Though there’s minimal bloodshed, director Yorgos Lanthimos’ “The Killing of a Sacred Deer” is a horror movie in the truest sense, as this dark, formalistic drama centers on the scariest thing a parent could face: the possible death of their children.
Steven Murphy (Colin Farrell) is a man who prevents death, a cardiologist who holds people’s beating hearts in his hands. But in the movie’s prologue, he’s unable to keep his patient from dying on the table. He moves on, chatting with his anesthesiologist, Matthew (Bill Camp), about the quality of their expensive watches.
Then Steven goes home to his adoring wife, Anna (Nicole Kidman), an ophthalmologist, and their loving children, 14-year-old Kim (Raffey Cassidy) and 10-year-old Bob (Sunny Suljic). He spends the occasional lunch hour with Martin (Barry Keoghan, from “Dunkirk”), a 16-year-old lad who wants to become a cardiologist. Steven feels sympathy for Martin, we learn, because the boy’s father was Steven’s unfortunate patient.
Things take a disturbing turn when Martin plays matchmaker between Steven and the boy’s mother (Alicia Silverstone), an offer Steven rejects. Then something seemingly unrelated happens: Bob suddenly loses feeling in his legs and cannot walk. But Martin tells Steven there is a connection, and things will get worse unless Steven makes a drastic choice soon.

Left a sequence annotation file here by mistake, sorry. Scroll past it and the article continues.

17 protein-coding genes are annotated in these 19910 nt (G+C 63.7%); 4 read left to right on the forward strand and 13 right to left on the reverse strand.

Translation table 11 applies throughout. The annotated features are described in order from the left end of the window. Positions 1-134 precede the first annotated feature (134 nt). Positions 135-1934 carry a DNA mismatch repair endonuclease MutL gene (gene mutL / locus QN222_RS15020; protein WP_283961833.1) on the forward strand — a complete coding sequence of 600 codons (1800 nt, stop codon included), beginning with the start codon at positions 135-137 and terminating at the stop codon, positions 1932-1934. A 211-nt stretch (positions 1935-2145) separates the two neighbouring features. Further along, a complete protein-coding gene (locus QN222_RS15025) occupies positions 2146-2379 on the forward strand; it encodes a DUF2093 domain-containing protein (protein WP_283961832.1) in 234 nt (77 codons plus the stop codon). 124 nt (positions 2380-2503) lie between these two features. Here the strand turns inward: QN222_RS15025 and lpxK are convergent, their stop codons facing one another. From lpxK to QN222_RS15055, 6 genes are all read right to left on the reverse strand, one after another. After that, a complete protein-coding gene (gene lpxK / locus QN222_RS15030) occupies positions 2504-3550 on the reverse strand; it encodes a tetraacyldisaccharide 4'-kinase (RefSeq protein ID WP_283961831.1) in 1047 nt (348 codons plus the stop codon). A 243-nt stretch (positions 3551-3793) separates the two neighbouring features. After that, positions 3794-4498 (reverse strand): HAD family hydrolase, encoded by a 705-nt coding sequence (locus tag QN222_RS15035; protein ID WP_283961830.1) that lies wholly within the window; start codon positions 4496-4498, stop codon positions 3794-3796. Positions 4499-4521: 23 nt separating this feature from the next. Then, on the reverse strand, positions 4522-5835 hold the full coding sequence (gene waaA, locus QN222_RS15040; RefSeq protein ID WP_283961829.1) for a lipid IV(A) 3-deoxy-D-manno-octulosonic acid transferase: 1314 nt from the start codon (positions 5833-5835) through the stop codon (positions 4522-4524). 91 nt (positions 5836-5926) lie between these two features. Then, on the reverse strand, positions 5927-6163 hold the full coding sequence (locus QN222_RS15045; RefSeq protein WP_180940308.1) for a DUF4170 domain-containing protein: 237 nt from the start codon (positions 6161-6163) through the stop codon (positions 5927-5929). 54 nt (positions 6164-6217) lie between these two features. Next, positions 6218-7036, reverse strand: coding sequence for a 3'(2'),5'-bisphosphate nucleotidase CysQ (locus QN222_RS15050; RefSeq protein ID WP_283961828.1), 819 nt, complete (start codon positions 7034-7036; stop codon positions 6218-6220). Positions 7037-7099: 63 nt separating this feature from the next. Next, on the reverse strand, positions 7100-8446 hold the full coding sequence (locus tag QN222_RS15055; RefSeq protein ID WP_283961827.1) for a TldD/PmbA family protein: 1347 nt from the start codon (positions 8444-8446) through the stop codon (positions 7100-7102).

Lanthimos, who directed Farrell on the satirical “The Lobster,” and writing partner Efthymis Filippou create a stark tale of a successful couple driven to the point of madness as their children suffer from a mystery ailment. The desperation brings out ferocious performances from Farrell and especially Kidman, who gives Anna the maternal instincts of a lioness.
What’s most striking about “The Killing of a Sacred Deer” is Lanthimos’ tightly wound direction, which features stately camera moves through sleek modern medical facilities and perfectly composed shots within the Murphys’ home. Lanthimos, deploying Thimios Bakitakis’ controlled cinematography and Yorgos Mavropsaridis’ economical editing, creates a look reminiscent of Stanley Kubrick’s work in “2001,” “The Shining” and “Eyes Wide Shut.”
Like Kubrick’s work, though, “The Killing of a Sacred Deer” has a sterility that may also leave some moviegoers cold. Lanthimos doesn’t make movies that are easily digested, and this one provides the viewer plenty to chew on as it moves inexorably toward its shattering conclusion.
* * * 1/2
The Killing of a Sacred Deer
Married medical professionals are driven to the brink when their children are imperiled in this dark and artfully constructed drama.
Where • Broadway Centre Cinemas.
When • Opens Friday, Nov. 3.
Rating • R for disturbing violent and sexual content, some graphic nudity and language.
Running time • 120 minutes.